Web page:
13 December 2012
I realized upon trying to replace a drive in my Linux software RAID, that I had never previously documented this process.
The power failed a couple days ago, and sitting around for 10 hours not spinning was bad for my one Western Digital 500GB drive, so it never came back online, but the computer booted up just fine with 2 of the 3 drives. I ordered a new 1GB drive to replace it within 2 hours of the problem.
When the new drive arrived, I shutdown the computer, unplugged the failing SATA drive, and replaced it with the new one. Linux again booted up with only 2 drives active.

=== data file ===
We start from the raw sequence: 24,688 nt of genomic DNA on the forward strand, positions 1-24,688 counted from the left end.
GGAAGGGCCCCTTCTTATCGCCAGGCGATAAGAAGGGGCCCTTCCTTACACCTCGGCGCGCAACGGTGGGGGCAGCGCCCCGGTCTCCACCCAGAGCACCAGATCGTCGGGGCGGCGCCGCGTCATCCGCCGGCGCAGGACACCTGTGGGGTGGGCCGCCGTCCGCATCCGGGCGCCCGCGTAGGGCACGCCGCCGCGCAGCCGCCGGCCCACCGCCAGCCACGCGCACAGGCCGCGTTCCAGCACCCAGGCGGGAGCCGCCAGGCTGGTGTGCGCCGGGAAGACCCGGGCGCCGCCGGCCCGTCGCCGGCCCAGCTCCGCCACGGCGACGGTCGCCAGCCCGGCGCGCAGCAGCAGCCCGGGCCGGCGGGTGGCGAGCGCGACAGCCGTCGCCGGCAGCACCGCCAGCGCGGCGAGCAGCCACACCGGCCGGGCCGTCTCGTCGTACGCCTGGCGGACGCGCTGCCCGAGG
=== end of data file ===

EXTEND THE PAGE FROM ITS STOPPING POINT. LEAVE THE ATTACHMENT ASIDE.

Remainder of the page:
To ensure that the partitions matched, I did an
sfdisk -d /dev/sda | sfdisk /dev/sdb.
cfdisk was unhappy with the drive initially, but
fdisk was happy to read the table and write it back cleanly. Then I could open it again in
cfdisk and add one more primary partition to use the extra non-redundant 500G on the new drive.
With the partitions in place, it was time to insert the new
partitions back into the RAID devices:
mdadm /dev/md0 --add /dev/sdb1,
mdadm /dev/md2 --add /dev/sdb5, etc, until all the drives were re-established. Watching
/proc/mdstat, I could see that the RAID started recovering the devices, and I could go to bed.
I did manage to do something wrong at one point, so a quick
mdadm /dev/md0 --fail /dev/sdb1
mdadm /dev/md0 --remove /dev/sdb1 allowed me to fail and remove a partition, fix it up, then add it back when I was done. All this could be done with the system up and running—that's pretty convenient.